So yes, I do believe Hank is worth redeeming, and better men than I have also thought so if you go back and read Stainless Steve Englehart’s efforts in West Coast Avengers.

  11. I read your post which was VERY good!! In fact, it has reminded me of a number of things I have thought of many times which I’m hoping commenters out there might have answers for:
    1) As per Vol 1 Avengers 161-162, was Hank’s regression to his Ant-Man persona and memories caused by Ultron? Only by Ultron? Or was this a prelude to his monumental breakdown as shown in Vol 1 Avengers #212-213?

    I say this because a few issues prior he converses with Wasp about increasing his powers as they fly away. We, as readers, were not shown any behind-the-scenes tampering by Ultron nor anyone else.

    2) Only 2 issues and approximately a few weeks later, in Avengers 164, Vol 1, Hank is back to his “old” personality and again in his current alias of Yellowjacket! He is examining Wonder Man with the other Avenger scientists.

    There is no mention of what just happened with Hank, and Hank seems as if the events in A 161-162 had never happened. Not only is he his “old” self, in the guise of Yellowjacket, but his Yellowjacket powers are indeed increased and he is able to focus quite intently and with great accuracy on the details of Wonder Man’s powers, transformation and rebirth.

    How did Hank regain his personality/mentality? And in so quick a time? When did he improve his powers? And all of these things within the span of 162-164? Especially since Hank was raving (mad) at the Avengers and Jan in particular and needed to be restrained by Iron Man/the Black Panther at the end of 162.

  12. Another ingenious theory. It really does work but for my personal tastes it’s not something I would use.

    I think it’s important that Ultron’s nature be grounded in science fiction rather than soap opera. Ultron is supposed to be the first real artificial intelligence that achieves self awareness and it’s the existential issues surrounding his attempts to understand his own nature in that context that should be the foundation of his relationship with hank and also with Jan.

    Also, I don’t think that brushing the spousal abuse issue under the carpet in the way you suggest is a viable option. Others have tried to airbrush those events out (Mr Engelehart for one) and its always rung hollow. Its an adult issue and needs to be treated as such. Unfortunately many comics readers are seemingly incapable of treating it in an adult or nuanced fashion and have a knee jerk reaction. Wife beating (and indeed husband beating) is something that happens in real life. It is horrible but it doesn’t necessarily mean the people involved are outright monsters -its an ugly part of human nature. Perpetrating domestic violence is something that ‘good’ people can fall prey to. It’s undoubtedly something that will always tarnish Hank’s character but shouldn’t make it impossible for him to be a hero (although it does seem to have made it impossible for him to be Ant man on the big screen). The problem is with the audience not with the story. Furthermore I’d contend that Shooter began Hank’s redemption and that Avengers 217 is quite possibly his finest hour.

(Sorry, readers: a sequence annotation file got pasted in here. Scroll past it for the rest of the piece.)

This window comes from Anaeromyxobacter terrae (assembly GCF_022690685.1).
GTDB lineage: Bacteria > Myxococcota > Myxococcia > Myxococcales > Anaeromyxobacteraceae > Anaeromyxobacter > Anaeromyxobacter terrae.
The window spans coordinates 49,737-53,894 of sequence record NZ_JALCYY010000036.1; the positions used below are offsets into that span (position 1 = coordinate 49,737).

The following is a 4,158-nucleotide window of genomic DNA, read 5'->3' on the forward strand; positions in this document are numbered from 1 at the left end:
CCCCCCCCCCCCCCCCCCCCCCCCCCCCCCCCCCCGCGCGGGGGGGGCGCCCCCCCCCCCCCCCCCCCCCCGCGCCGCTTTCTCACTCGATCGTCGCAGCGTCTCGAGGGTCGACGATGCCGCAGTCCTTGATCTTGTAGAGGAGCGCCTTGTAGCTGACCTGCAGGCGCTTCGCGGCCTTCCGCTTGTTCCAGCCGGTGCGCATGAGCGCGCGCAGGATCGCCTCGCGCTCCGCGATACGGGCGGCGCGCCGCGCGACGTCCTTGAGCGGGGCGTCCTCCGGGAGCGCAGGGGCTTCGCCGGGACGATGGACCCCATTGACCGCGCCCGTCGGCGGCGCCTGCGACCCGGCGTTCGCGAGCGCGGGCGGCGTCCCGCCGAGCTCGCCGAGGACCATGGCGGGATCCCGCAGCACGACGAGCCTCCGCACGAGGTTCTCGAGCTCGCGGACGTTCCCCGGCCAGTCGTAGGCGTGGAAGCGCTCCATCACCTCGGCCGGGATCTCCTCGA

Incidentally, regarding the start of Hank’s mental problems I’d argue that in hindsight the fact that he married a girl who was the spitting image of his first wife does not suggest a very stable personality. In that sense his problems would seem to predate Avengers 13-14.

    • For years I have proposed that before Hank was pushed by Tony Stark to record the engrams of humans (his first being Simon Williams), he recorded those of his ant allies (so he could retain their heroic personalities in the event of their being killed in battle and at some point in the future restore them) which then got downloaded into his first built robot and evolved at rapid speed due to being backed by the processing speed of a computer. It then goes on to escape his lab and create a new body for itself which has an insect-like skull/ head.

Leave a Reply

Fill in your details below or click an icon to log in:

WordPress.com Logo

You are commenting using your WordPress.com account. Log Out /  Change )

Twitter picture

You are commenting using your Twitter account. Log Out /  Change )

Facebook photo

You are commenting using your Facebook account. Log Out /  Change )

Connecting to %s

%d bloggers like this: